A+ A A-

Meredith Village Savings Bank announces winners of photo contest

MEREDITH — Meredith Village Savings Bank (MVSB) is thrilled to announce the winners of the 2013 Annual Photo Contest. Selected photos will be included in the 2014 MVSB Community Calendar or on the Bank's website at www.mvsb.com.
The Bank received over 300 unique submissions from approximately 70 local and visiting photographers for this year's contest, making narrowing down the selection quite a challenge.

"We always have such a wonderful response for this contest," noted Cindy Hemeon-Plessner, Vice President and Marketing Officer at MVSB. "We really look for photos that capture the unique character of the Lakes Region and the communities we serve. This is a great way to celebrate the people and culture of those areas and provides us the opportunity to highlight the artistic work of some very talented people."

The winners of the 2014 Community Photo Contest are devised into various categories. Winners of the website category include Kenneth Alger of Wolfeboro, Ruth Arsenault of Alton Bay, Ida Gould of Campton, Bob Ness of Wolfeboro, Elizabeth Morin of Moultonborough, and Bill Tisdale of Gilford.
Calendar winners are: Dawn Garza of Center Ossipee,
Christina Kolb of Gilford, Kurt Oberhausen of Belmont,and
Jackie Prince of New Hampton.
Calendar and website winners are: Donald Bump of Ashland, Robert Clifford of Gilford,Joan Coburn of Gilford, Linda Fairchild of Center Ossipee,Christine Randall of Ashland and Susan Francesco of Holderness.

The Bank plans to launch its photo contest for next year on Monday, March 3, 2014 with a deadline for submissions of Friday, May 30.
MVSB also plans to put a stronger focus on selecting photos that demonstrate community events and people enjoying the variety of venues, attractions and local businesses the Lakes Region has to offer year round.

 

Last Updated on Monday, 23 September 2013 10:58

Hits: 167

Kim Bruneau joins Old Mill Properties

BRISTOL —  Kim Bruneau has joined the sales department of Old Mill Properties, it was announced by Lorna Platts, owner of the real estate brokerage office at 507 Lake Street, Bristol.

Prior to joining Old Mill Properties,  Bruneau has been in early childhood education and has worked summers at Shackett's Store. Currently Kim is dividing her time between Old Mill Properties and her work in the mental health field.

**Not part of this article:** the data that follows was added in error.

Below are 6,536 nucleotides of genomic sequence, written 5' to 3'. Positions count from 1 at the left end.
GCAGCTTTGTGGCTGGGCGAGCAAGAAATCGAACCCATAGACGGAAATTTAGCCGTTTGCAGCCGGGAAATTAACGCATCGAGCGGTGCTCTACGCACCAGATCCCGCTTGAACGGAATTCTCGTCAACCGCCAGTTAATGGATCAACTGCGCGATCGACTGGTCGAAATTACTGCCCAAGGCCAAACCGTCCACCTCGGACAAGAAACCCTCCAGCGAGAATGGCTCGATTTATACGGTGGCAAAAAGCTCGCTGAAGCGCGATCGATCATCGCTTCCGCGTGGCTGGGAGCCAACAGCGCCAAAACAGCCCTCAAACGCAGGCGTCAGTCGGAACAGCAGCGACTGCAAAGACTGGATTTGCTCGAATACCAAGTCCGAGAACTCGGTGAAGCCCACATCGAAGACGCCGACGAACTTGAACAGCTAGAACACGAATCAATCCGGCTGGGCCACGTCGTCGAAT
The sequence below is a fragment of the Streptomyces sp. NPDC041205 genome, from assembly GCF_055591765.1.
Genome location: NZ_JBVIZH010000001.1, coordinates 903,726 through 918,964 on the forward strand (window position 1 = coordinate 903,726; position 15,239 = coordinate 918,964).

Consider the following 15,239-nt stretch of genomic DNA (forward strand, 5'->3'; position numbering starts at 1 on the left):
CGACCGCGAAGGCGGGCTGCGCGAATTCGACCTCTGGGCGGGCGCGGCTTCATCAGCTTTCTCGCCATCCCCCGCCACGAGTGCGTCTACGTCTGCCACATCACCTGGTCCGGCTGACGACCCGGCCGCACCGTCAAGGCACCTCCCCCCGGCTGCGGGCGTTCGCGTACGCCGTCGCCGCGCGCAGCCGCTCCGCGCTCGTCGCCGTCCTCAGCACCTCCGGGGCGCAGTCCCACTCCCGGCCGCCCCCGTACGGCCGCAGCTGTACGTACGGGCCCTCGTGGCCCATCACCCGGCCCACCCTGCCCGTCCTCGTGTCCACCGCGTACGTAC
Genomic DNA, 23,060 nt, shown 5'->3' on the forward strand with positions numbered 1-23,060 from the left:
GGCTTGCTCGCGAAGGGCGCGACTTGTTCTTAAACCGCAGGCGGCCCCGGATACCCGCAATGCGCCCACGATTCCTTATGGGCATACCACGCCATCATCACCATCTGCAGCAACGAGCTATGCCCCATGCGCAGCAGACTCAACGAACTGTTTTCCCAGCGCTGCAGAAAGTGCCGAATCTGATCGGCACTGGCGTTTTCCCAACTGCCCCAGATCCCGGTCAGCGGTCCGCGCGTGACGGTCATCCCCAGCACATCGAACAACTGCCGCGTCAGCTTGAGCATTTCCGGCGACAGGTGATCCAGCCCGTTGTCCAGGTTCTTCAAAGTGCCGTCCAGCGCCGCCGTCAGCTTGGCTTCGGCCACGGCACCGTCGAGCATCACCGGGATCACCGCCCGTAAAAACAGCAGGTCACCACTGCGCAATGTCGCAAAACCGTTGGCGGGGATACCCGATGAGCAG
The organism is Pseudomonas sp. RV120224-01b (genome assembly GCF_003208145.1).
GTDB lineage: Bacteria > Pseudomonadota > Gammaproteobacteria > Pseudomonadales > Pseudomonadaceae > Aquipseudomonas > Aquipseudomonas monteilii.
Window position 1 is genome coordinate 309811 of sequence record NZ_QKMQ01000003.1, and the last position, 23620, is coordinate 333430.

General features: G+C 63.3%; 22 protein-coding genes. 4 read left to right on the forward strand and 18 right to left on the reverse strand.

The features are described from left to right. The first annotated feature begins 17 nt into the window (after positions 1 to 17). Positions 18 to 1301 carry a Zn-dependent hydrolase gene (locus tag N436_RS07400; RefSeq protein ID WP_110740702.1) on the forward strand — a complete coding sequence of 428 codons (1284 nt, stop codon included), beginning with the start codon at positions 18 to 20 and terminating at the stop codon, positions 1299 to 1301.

Originally from New Bedford, Massachusetts, she has lived in the Newfound Area for the past 20 years and is enthusiastic about everything that the Lakes Region has to offer.

Community and church activities have been an important part of Bruneau's life. She has been president of St. Timothy Women's Club of Holy Trinity Parish, is a member of the Granite State College Alumni Learners Association Board and is a volunteer for CASA (Court Appointed Special Advocate). In her spare time she enjoys outdoor activities, fitness, reading, traveling and spending time with her family.

 

Last Updated on Friday, 20 September 2013 11:04

Hits: 172

Ford test drives on Thursday raise funds for Laconia High School

LACONIA — Irwin Automotive is bringing Ford Motor Company's Drive 4 UR School program to the Laconia community in an effort to raise up to $6,000 for Laconia High School. For every person who takes the wheel and test-drives a new Ford vehicle Thursday, September 26th at Laconia High School from 3-7pm, Irwin will donate $20 to Laconia High School. The funds will be used to help contribute to the new Athletic Field.

Since the start of Ford's Drive 4 UR School program in 2007, more than $16 million in donations have been generated for high schools nationwide. "We know funding for school programs is hard to come by, and we want to do our part to help make sure these programs remain available," said Chris Irwin, Vice President of the Irwin Automotive Group. "We're excited to raise money for a new athletic field for the students of Laconia High School."

The event will feature various Ford vehicles, from the fuel efficient Fusion to the electric C-Max. The Irwin Ford friendly staff will be on site and available to answer any questions and provide additional information about each vehicle available for test-drive.